After the redistricting, my first priority has been to market the ward and its potential to companies that wish to take advantage of the affordable single-family homes and public amenities in the ward. In the past year alone, I secured a Mariano’s in the ward, which brought over 400 union jobs. Other businesses such as AutoZone, Dollar Tree, and Sleepy’s have all come to the ward in the past two years. A new plaza is being built at 38th and Rockwell, site of the former CTA Bus Barn that had been abandoned for years. It will contain a LA Fitness and a women’s clothing store among other retail options. I have focused on bringing employers who not only want to relocate to the ward but bring their employees as well.

One of the accomplishments I am most proud of is finding innovative solutions to business problems within the ward. Currently, I am working on expanding commercial and exhibition space for small businesses that find McCormick Place prohibitively expensive. These small businesses will be able to network and exhibit to potential investors in a location that is nearby. I have also focused on reusing existing and abandoned spaces such as the former Campbell factory on 35thSt. It now houses several businesses including New Era Windows Cooperative, formed in 2012. This is one of many examples of business incubation that I have promoted by supporting the rezoning and expansion of decaying buildings into viable factory locations.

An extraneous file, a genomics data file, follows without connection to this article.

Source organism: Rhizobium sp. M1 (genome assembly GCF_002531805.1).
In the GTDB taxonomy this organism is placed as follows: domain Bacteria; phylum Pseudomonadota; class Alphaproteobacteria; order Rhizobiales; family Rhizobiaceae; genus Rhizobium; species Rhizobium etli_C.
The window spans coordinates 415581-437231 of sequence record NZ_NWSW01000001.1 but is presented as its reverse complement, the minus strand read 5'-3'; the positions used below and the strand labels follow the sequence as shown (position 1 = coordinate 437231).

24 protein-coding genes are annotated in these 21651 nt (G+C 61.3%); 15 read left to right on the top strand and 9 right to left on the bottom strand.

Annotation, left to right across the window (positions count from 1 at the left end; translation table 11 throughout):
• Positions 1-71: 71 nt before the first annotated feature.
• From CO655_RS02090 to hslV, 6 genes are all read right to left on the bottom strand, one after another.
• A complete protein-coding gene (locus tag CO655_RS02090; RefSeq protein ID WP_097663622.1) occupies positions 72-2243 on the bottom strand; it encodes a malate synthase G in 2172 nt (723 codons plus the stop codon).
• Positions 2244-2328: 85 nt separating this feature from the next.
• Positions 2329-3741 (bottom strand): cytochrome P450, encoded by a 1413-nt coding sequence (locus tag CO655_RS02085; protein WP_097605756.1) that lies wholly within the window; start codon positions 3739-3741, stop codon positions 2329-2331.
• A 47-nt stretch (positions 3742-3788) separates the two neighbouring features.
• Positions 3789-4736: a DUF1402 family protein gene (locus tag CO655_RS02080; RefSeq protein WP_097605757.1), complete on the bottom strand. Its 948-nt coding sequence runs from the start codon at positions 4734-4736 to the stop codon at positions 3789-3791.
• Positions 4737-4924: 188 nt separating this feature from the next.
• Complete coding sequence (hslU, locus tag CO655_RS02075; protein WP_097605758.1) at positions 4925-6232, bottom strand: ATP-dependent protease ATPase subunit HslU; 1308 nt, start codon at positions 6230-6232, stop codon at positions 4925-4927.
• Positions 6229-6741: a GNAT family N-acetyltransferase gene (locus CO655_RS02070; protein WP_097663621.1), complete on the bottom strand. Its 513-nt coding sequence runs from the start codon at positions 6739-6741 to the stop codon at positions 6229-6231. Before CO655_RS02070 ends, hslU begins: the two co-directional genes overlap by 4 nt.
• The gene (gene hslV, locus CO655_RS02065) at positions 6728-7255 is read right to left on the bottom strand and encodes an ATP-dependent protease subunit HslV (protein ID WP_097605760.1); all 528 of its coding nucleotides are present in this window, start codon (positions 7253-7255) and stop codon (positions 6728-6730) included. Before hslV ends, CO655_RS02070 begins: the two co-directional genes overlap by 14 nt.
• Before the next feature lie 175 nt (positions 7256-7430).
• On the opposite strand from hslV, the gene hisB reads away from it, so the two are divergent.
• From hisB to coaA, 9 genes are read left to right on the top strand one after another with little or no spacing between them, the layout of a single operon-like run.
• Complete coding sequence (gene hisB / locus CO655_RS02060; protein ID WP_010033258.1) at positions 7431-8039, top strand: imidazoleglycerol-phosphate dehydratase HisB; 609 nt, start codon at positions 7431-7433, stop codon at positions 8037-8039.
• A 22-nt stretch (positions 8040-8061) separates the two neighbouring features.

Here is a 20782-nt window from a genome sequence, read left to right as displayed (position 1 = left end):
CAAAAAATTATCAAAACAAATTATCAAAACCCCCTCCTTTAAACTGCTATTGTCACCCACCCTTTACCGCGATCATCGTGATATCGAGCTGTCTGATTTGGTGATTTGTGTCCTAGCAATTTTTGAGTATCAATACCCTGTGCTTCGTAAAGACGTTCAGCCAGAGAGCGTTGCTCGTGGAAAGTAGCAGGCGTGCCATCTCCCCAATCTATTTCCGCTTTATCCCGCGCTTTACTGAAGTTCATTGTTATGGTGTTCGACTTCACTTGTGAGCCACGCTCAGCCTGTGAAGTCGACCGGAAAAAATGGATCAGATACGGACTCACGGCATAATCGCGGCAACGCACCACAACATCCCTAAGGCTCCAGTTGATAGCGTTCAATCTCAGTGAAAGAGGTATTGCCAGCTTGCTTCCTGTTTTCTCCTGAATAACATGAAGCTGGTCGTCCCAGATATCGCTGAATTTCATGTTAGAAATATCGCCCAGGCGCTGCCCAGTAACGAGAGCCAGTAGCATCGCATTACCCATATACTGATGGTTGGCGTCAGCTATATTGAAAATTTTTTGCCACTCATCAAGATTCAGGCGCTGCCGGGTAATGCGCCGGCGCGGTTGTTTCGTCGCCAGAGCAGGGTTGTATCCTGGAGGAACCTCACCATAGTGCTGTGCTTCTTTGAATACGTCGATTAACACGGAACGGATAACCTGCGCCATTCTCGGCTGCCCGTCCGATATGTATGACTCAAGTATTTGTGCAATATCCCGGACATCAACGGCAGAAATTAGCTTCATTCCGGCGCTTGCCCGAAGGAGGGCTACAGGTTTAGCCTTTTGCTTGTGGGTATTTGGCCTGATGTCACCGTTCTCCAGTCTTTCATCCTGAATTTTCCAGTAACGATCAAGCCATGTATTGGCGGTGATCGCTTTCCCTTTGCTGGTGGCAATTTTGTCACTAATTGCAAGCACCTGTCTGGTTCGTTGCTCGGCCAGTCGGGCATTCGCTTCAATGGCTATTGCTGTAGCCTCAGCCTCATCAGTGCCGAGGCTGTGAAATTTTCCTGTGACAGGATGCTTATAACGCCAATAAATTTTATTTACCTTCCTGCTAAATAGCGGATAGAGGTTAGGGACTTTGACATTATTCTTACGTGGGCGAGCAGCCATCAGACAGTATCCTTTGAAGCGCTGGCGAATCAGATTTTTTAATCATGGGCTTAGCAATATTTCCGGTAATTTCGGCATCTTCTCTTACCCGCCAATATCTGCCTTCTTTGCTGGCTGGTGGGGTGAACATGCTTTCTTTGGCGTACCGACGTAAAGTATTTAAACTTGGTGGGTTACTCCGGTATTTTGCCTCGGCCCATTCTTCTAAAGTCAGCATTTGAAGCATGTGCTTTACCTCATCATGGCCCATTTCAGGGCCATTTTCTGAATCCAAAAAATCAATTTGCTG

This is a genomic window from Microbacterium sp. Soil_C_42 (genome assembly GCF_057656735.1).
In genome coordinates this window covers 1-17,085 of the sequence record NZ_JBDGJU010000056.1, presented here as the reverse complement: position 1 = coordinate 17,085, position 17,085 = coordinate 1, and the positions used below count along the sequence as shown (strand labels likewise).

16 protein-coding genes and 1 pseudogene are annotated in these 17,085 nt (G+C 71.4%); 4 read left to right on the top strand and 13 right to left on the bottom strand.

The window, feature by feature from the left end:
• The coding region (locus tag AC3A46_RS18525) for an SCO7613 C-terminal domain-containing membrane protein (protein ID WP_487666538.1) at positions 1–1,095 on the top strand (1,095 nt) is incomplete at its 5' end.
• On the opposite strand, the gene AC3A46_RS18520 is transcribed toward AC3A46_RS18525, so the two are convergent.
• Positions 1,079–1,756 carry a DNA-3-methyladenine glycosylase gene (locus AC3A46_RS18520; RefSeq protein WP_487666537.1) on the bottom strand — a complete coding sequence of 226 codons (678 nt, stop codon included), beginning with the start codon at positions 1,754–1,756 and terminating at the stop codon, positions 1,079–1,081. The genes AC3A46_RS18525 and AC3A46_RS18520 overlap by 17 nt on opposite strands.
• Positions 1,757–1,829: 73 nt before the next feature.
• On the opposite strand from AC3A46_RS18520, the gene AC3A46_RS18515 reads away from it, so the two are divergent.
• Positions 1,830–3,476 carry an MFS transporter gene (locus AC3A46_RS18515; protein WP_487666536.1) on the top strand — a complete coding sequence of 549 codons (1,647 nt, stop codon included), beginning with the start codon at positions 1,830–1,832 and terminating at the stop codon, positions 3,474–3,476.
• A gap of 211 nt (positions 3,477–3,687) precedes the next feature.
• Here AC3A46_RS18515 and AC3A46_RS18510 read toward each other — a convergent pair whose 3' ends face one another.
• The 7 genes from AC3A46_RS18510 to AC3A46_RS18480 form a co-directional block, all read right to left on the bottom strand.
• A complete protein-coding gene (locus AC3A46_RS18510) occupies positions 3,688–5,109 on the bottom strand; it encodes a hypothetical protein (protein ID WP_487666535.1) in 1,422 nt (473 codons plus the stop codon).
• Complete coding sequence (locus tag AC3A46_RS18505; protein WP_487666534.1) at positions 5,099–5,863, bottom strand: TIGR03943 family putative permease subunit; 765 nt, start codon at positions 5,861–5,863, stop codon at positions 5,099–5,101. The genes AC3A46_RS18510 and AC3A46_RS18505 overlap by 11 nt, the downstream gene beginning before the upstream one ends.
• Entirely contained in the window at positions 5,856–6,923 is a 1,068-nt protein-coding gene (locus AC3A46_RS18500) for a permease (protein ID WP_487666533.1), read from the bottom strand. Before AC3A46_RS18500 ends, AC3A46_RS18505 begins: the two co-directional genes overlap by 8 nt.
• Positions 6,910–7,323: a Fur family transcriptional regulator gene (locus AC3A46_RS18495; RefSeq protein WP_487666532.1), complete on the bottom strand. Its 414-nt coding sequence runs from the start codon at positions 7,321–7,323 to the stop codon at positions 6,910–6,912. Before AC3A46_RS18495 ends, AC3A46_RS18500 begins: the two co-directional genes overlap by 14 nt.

8) Size of the Chicago City Council

Q: The City Council has 50 members, but civic groups and other regularly argue for reducing the size of the Council. What should the size of the Council be? Please provide a specific number. And why?

This is an option that Chicago should examine. With the right resources and implementation, Chicago could have a system of fewer Aldermen. Other large cities across the country have much lower numbers of elected officials. Wards would be larger and communities could be kept intact. For example, Back of the Yards has been divided into four different wards. This affects the residents and a comprehensive approach requires the agreement of four separate Aldermen.  Reducing the number of Aldermen is an option I would be open to. The number could be as low as 25, perhaps 35 would work as well.

9) A Chicago casino

Q: Do you support, in general concept, establishing a gambling casino in Chicago?

Yes or No:  Yes.  

Please explain:
Chicago has become more of a tourist attraction and we have spent a fortune revitalizing the near downtown, Grant Park and the South Loop.  A casino solidify Chicago as an international destination.

10) Red light and speed cameras